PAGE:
Understanding Enneagram Wings: What They Are, and What They Are Not27 September 2021 / By Samantha Mackay Clinically Reviewed by Steven Melendy, PsyD. on September 27, 2021
This blog post is part of our Fundamentals of the Enneagram series, which takes a deeper dive into all the Enneagram elements - wings, arrows, subtypes, centers of intelligence, growth pathways and more. For an overview of the series, start with our introductory post here.
Wings are an important part of the Enneagram. However, over the last several decades there has been some confusion about their nature and the role they play within the overall Enneagram system. And more importantly, how they help us grow.
So, we have all gotten a little distracted from the gifts they offer us.
In this article, we’re going to recalibrate our understanding of wings. But first, a quick reminder on where to find them on the Enneagram.
What are wings and where to find them
“Wings” is the term given to the two Enneagram types found on either side of your primary type. For example, a Two’s wings are One and Three, a Six’s wings are Five and Seven, and an Eight’s wings are Seven and Nine.
Like any evolving theory, it takes time for theorists and practitioners to fully understand and explore all the nuances of a model or system. We all have had moments of revelatory insight about how something works, and because of our excitement, shared that with everyone we know—only to discover down the track we were on to something, but not quite in the way we thought.
This is what happened with the modern Enneagram. Some very excited advanced practitioners published books and papers in the early decades of the development of the Enneagram, only to discover a decade or so down the track that they weren’t quite right and revised their position. But early editions of their book(s) remain popular or publishers aren’t open to updating them. So despite the changes, the outdated perspectives remain in common use. That is, they are all over Instagram and no one is the wiser.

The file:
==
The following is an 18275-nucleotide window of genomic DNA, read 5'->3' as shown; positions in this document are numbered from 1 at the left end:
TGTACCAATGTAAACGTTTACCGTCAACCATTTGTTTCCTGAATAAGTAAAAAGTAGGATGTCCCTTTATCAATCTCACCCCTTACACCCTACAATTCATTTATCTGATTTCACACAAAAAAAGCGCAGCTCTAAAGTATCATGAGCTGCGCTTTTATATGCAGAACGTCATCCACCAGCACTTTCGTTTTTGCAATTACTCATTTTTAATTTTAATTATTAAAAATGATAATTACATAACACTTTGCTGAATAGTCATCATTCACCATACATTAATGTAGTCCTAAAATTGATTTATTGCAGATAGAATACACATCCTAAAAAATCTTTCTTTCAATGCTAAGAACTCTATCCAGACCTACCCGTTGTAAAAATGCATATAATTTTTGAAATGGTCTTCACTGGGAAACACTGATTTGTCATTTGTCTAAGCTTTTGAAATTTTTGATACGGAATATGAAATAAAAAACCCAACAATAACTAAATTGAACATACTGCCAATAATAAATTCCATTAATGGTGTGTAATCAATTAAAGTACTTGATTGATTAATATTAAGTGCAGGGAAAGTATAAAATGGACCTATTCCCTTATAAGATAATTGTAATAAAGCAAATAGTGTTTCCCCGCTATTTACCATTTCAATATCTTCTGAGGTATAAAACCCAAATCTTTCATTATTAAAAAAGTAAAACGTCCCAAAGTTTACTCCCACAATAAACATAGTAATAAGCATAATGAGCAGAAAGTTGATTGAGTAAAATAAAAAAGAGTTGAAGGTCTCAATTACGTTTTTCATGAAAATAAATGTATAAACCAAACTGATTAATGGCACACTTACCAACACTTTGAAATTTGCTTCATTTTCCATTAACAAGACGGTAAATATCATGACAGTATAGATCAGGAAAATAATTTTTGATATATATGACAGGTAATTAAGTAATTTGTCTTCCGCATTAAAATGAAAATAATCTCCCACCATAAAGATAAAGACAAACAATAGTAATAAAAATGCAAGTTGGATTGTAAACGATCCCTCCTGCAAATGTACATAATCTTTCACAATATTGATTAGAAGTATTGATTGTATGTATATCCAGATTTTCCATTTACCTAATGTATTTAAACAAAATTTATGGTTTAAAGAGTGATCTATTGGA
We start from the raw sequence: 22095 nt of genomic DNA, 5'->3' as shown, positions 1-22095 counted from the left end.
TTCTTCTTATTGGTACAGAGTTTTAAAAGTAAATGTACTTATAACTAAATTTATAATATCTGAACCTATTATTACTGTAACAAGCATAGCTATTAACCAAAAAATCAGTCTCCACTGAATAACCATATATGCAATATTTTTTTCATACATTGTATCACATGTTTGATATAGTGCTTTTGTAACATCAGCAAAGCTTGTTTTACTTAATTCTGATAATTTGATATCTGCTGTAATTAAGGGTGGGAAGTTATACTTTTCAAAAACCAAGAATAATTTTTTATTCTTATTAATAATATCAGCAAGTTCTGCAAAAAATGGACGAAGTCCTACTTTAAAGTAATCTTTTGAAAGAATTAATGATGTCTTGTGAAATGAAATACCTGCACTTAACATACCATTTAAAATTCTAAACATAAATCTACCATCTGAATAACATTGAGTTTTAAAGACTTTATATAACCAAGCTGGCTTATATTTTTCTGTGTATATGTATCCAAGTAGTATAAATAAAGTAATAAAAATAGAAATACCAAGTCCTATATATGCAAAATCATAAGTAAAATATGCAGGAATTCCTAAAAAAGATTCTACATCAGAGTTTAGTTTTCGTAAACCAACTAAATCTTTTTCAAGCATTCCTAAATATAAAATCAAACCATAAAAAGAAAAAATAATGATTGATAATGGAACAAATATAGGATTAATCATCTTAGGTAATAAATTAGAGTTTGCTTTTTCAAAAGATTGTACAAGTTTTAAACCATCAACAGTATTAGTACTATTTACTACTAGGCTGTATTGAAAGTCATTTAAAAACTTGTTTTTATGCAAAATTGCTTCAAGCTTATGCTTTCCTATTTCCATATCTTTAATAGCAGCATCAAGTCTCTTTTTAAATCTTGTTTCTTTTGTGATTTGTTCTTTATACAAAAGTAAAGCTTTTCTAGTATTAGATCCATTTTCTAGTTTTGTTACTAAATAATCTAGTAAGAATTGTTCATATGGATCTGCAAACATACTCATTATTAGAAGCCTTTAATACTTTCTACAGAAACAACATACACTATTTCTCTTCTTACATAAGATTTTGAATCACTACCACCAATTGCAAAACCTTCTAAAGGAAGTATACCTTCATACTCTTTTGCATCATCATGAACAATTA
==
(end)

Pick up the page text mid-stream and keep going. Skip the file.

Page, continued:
That happened with wings. And now, armed with a deeper and broader understanding of the Enneagram, practitioners are sharing these updated perspectives, but it takes time for this to permeate the wider Enneagram consciousness.
Let’s start with what wings are, before we delve into what they are not.
The Enneagram isn’t just a tool to help us discover our personality type. It is a system to help us unravel the ego defenses that hold our personality in place. It is a system that guides our adult development to help each of us be more balanced, conscious human beings. And to do that, we need tools and guidance to show us what our primary personality is missing and how to gain those broader skills.
That is what wings provide. They are resources for growth that we can reach out to and integrate into our personality so we can each operate in a more holistic way. No matter what your type, you can consciously stretch out into either wing to work on whatever you need.
That is their primary purpose, and anything else is a bit of a distraction from that.
Wings as subtypes is a distraction from the Enneagram’s true purpose.
The main confusion about wings is whether they represent a subtype or not. For example, you may have heard people referring to themselves as a “Type 4 w 3” or a “Type 9 w 1.”
There are two issues with this, one practical and the other theoretical.
Let’s start with the practical one.
That is: focusing on “typology” distracts us from growth.
The Enneagram is first and foremost a model to help us breakfree of the personality defences we developed in childhood. It provides us with various pathways to growth. To determine which pathways to follow, it helps if we can determine which of the nine types we are.
When we focus on “picking a wing” we are using the Enneagram superficially, at the typology level. While we may see ourselves represented in a “wing,” it doesn't open a doorway to growth, but rather distracts us from our ability to look more deeply at our own actions.